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Smelling the risk of infection

April 10, 2017

Humans - like most non-human primates - are social beings and profit in many respects from the benefits of a community. However, their closeness to conspecifics is an opportunity for pathogens and parasites to infect new hosts. It is therefore advantageous to avoid sick individuals. Scientists including Clémence Poirotte from the German Primate Center investigated how mandrills, an Old World monkey species inhabiting equatorial rainforests of Gabon, recognize conspecifics infected with intestinal parasites and avoid an infection. The monkeys are able to smell an infected group member and consequently groom them less than healthy individuals. This component of the "behavioral immune system" of mandrills plays a crucial role in the co-evolution of host and parasite (Science Advances 2017).

Clémence Poirotte studied 25 wild mandrills for a period of two and a half years. The Old World monkeys live in the dense rainforests of Southern Gabon. Mandrills are facing intensive parasite pressures. They excrete gastro-intestinal parasites in their feces and thus the skin and fur of parasitized individuals, particularly in their peri-anal area, is highly infectious. Social grooming is of enormous importance for the group members since it minimizes conflicts and increases the well-being of both grooming partners. However, the resulting physical proximity also increases the risk of transmission of pathogens.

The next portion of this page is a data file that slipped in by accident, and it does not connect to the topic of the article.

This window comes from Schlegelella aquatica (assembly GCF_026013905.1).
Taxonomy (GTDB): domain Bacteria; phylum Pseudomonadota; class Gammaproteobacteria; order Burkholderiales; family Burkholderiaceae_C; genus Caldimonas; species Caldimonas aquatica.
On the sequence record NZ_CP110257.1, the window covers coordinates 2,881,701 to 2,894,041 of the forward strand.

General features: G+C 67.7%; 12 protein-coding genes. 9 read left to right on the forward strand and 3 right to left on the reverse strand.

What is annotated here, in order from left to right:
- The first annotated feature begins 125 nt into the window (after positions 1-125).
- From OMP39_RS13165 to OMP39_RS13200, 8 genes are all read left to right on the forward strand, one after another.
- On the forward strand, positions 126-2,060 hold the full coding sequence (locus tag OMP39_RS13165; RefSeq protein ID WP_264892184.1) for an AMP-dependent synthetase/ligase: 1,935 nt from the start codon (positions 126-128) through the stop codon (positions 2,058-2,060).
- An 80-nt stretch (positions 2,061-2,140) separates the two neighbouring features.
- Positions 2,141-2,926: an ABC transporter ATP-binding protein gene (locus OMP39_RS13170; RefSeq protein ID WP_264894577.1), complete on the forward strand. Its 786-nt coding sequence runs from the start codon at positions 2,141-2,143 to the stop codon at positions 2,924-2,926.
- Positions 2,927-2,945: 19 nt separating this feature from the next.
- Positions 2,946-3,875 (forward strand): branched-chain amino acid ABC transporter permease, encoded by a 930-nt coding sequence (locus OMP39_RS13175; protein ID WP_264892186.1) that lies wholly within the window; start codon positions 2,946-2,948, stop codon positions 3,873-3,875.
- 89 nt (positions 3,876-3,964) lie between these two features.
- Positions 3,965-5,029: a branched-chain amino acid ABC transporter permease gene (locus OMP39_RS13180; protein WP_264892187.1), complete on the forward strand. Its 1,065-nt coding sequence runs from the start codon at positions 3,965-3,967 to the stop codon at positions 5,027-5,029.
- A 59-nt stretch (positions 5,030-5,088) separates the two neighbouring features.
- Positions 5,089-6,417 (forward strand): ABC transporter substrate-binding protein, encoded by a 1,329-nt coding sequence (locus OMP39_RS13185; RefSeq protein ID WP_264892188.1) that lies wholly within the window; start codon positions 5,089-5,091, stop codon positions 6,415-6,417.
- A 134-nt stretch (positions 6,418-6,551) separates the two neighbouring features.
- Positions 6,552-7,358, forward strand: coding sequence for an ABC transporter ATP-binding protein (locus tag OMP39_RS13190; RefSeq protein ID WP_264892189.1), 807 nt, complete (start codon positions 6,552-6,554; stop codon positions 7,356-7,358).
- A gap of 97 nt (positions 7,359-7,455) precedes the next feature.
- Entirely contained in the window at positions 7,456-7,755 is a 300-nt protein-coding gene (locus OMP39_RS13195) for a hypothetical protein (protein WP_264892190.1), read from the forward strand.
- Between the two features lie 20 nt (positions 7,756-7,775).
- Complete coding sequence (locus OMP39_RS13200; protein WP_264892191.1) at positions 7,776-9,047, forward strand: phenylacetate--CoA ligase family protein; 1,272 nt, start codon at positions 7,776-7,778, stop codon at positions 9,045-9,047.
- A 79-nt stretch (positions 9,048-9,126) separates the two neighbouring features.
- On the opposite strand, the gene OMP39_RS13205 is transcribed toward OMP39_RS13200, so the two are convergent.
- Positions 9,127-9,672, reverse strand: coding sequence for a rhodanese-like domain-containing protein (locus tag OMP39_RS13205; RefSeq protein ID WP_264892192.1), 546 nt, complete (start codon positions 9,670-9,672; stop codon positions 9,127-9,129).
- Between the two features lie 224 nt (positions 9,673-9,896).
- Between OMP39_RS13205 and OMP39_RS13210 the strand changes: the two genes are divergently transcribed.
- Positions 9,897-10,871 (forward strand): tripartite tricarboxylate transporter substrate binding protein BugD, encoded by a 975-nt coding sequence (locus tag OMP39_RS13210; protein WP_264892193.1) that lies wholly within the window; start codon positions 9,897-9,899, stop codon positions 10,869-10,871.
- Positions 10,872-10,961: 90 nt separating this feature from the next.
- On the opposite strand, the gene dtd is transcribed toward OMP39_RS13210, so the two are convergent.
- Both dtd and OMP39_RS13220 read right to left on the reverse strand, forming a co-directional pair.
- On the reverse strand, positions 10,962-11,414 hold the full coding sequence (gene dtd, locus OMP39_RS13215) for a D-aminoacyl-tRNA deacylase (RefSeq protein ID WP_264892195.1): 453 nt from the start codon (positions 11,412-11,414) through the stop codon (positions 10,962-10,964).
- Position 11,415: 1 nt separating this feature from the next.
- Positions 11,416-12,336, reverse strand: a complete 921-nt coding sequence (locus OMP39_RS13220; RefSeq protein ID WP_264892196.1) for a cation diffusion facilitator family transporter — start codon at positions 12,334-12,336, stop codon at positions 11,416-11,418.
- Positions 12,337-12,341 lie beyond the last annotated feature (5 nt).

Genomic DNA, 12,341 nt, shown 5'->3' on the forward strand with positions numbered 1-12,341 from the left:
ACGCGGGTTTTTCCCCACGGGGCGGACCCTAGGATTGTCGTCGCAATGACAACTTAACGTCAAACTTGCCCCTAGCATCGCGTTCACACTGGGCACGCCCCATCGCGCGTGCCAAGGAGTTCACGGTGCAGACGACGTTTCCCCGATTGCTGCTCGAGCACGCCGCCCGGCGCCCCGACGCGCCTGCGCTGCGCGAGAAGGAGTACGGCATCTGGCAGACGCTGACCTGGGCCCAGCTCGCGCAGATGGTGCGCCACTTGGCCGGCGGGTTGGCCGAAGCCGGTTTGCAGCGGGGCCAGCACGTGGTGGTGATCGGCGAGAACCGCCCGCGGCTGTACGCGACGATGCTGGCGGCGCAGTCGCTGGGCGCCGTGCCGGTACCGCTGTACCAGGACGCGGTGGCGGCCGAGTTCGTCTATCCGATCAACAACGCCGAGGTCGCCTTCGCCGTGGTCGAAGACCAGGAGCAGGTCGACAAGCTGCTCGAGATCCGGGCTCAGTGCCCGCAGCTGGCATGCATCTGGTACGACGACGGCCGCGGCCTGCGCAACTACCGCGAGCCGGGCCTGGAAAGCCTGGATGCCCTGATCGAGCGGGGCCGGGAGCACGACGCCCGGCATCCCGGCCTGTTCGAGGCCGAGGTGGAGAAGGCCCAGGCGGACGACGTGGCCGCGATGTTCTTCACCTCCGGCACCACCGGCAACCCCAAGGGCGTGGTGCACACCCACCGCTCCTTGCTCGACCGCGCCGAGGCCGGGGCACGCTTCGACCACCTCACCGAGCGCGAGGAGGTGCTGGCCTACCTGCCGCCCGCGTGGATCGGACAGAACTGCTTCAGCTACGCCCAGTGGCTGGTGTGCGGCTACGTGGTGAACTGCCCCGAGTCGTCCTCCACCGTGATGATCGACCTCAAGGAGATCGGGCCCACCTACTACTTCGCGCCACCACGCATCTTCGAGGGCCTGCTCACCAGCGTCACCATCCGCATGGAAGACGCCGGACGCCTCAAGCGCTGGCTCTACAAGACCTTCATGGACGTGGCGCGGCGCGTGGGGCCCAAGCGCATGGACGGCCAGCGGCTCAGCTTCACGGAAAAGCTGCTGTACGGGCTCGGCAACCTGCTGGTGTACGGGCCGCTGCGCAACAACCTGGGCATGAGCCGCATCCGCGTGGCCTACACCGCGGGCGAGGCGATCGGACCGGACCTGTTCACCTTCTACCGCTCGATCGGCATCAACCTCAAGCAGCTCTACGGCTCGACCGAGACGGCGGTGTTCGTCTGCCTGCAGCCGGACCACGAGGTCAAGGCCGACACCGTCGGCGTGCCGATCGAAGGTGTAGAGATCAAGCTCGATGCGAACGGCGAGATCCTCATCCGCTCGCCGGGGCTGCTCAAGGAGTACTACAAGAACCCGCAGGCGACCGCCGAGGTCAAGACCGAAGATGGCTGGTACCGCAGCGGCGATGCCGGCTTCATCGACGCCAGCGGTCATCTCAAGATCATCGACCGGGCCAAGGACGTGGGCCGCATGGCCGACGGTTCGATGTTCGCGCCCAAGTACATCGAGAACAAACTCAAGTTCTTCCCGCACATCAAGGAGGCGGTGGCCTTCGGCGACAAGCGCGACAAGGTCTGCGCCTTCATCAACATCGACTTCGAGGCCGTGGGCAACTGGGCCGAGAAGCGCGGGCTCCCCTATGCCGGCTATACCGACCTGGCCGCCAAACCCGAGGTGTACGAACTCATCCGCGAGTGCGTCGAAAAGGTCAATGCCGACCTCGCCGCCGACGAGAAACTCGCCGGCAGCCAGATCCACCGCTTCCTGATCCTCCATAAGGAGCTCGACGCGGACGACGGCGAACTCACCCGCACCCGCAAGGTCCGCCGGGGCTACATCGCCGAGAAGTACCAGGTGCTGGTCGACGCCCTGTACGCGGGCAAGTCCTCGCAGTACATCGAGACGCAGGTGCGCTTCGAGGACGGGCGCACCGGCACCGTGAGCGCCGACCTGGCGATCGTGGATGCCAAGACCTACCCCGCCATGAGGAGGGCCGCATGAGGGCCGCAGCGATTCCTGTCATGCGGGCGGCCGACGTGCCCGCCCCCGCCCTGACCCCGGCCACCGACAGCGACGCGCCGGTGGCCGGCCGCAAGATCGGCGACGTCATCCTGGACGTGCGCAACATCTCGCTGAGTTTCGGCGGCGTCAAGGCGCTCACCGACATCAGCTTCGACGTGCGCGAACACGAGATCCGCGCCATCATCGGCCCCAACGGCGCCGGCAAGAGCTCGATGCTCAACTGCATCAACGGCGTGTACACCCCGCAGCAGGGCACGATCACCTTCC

The scientists studied both the extent of the parasite infestation as well as the grooming activities of the mandrills. They found that animals infected with parasites were less frequently groomed than healthy individuals, particularly at risky body parts (i.e., the peri-anal area). As soon as the infected animals received medical treatment, the animals concerned received significantly more social grooming than before. Olfactory tests with mandrills in open enclosures showed that they avoided the immediate vicinity to heavily parasitized feces samples.

"As a species that lives in close contact with conspecifics, the ability of mandrills to recognize safe social partners and avoid risky contacts shows a strategy that minimizes the transmission of parasites" explains Clémence Poirotte, a scientist at the German Primate Center. The pathogens cause a selection in favor of anti-parasitic behavior. "The coevolution of parasite and host has not only influenced the evolution of defense mechanisms but also the evolution of social systems," says Poirotte.
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Deutsches Primatenzentrum (DPZ)/German Primate Center

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